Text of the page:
But Seriously, Let’s Talk About Millennial Poverty
Hanna Brooks Olsen

You’ ve painted a bleak picture using anecdotes. I work in Seattle’s tech sector and I can paint a very different story of tech companies competing intensely for new grads, offering six figure salaries to 22 year-olds. I’ve attended the campus recruiting events and made these offers personally. There aren’t enough grads to fill the tech jobs in Puget Sound.

Point being that anecdotes aren’t a good basis for making policy. This data indicates that college grads have suffered more unemployment (up 3–4% from 2000) but not nearly as badly as less educated millennials. And if you look at the data for the non-millennial workforce, you see the same trend: unemployment is higher for everyone. College educated millennials aren’t being singled out for economic deprivation.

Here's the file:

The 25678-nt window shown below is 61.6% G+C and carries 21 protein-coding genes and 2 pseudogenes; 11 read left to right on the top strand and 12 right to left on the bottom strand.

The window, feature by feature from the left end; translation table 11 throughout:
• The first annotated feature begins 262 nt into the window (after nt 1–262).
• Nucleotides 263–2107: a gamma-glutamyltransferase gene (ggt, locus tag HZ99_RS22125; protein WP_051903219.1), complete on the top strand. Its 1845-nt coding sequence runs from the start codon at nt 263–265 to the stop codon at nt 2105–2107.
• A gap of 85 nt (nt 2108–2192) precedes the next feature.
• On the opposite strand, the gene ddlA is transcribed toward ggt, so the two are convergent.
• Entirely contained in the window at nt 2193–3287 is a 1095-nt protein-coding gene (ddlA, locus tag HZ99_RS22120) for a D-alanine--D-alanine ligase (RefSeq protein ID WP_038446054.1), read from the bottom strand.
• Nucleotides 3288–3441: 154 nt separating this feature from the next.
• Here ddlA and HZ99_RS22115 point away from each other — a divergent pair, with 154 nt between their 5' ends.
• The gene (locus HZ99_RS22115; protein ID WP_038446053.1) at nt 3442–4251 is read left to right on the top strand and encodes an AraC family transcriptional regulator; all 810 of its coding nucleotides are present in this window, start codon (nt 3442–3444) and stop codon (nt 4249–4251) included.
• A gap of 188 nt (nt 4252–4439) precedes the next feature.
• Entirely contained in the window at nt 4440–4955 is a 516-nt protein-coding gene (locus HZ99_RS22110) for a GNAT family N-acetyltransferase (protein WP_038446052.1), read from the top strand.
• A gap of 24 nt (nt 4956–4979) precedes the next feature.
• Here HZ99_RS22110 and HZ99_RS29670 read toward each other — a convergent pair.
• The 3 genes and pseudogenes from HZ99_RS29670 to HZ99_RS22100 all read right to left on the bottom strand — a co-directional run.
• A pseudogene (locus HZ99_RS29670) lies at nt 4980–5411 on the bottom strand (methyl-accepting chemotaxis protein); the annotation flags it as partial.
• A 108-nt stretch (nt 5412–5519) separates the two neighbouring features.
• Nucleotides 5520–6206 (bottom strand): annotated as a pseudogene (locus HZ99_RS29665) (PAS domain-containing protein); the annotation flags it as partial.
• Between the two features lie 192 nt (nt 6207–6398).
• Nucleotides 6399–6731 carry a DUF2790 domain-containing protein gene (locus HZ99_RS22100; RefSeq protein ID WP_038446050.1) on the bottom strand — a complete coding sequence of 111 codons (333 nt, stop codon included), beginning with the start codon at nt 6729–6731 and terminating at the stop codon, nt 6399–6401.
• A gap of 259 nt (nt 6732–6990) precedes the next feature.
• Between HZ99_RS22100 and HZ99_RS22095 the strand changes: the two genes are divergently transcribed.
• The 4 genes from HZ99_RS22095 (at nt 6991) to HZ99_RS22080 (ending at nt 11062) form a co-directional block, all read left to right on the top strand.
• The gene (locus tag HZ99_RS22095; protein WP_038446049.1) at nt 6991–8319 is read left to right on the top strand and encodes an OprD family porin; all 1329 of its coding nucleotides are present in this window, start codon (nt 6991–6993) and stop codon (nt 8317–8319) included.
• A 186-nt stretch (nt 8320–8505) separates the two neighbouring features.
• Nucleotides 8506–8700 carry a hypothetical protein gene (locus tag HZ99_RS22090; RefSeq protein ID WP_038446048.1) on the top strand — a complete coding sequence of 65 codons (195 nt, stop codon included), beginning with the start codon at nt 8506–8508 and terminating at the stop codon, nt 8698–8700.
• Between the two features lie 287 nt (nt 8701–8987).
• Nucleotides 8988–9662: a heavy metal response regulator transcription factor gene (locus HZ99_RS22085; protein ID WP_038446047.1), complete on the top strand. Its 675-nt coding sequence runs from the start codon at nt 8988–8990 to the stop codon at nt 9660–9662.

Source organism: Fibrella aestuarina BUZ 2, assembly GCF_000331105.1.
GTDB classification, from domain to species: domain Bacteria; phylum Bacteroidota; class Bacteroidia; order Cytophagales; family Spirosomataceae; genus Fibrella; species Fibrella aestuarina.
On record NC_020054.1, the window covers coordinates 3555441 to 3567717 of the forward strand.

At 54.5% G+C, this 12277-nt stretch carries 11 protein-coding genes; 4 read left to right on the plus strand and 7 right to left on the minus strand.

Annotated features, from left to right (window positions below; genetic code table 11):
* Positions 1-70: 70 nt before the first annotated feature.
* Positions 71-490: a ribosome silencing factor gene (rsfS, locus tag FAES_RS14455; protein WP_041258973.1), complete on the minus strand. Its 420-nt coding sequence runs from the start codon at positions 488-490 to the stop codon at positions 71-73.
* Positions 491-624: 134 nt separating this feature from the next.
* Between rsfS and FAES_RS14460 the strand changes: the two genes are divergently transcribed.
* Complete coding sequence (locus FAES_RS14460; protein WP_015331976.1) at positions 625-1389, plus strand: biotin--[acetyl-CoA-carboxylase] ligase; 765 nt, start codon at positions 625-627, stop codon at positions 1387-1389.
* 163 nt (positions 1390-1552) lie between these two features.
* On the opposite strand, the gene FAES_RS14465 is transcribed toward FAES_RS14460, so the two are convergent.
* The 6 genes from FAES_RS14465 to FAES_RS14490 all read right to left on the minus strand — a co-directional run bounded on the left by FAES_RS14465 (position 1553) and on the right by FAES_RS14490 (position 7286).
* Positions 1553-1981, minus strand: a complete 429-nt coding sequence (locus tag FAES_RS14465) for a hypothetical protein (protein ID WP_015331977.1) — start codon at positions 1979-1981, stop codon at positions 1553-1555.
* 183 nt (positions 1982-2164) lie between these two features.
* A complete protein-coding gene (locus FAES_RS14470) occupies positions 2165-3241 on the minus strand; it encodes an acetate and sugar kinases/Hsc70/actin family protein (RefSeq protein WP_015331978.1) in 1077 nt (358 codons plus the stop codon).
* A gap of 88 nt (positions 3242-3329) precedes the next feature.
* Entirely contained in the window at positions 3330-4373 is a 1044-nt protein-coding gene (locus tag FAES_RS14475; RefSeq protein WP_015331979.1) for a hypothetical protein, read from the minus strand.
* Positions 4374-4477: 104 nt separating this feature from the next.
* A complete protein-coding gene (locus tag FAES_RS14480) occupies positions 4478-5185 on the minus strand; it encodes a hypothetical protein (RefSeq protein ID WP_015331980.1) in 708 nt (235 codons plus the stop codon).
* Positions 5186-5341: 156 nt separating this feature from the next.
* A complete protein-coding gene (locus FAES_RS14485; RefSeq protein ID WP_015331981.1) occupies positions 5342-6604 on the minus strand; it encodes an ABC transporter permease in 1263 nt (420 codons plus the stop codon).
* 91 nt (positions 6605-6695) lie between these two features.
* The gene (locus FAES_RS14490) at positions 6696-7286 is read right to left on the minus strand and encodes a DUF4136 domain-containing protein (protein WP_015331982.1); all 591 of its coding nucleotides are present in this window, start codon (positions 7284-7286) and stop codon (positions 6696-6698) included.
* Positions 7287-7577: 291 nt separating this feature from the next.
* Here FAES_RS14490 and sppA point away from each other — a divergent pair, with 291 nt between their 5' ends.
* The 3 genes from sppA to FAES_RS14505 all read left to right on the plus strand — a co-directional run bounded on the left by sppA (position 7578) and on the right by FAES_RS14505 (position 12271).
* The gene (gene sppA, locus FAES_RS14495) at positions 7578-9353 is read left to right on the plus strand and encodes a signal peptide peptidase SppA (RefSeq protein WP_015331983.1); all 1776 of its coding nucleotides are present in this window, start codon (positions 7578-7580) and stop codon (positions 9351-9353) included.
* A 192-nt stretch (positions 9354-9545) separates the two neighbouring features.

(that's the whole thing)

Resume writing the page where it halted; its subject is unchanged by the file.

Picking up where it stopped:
Your assertion that “grads no longer start from zero – they start with a negative balance.” makes it sound like the student loan is a new invention and previous generations graduated debt free. C’mon.

I acknowledge that the economy and the cost of college makes for a tough environment, but there’s also too much exceptionalism expressed by and about millennials.

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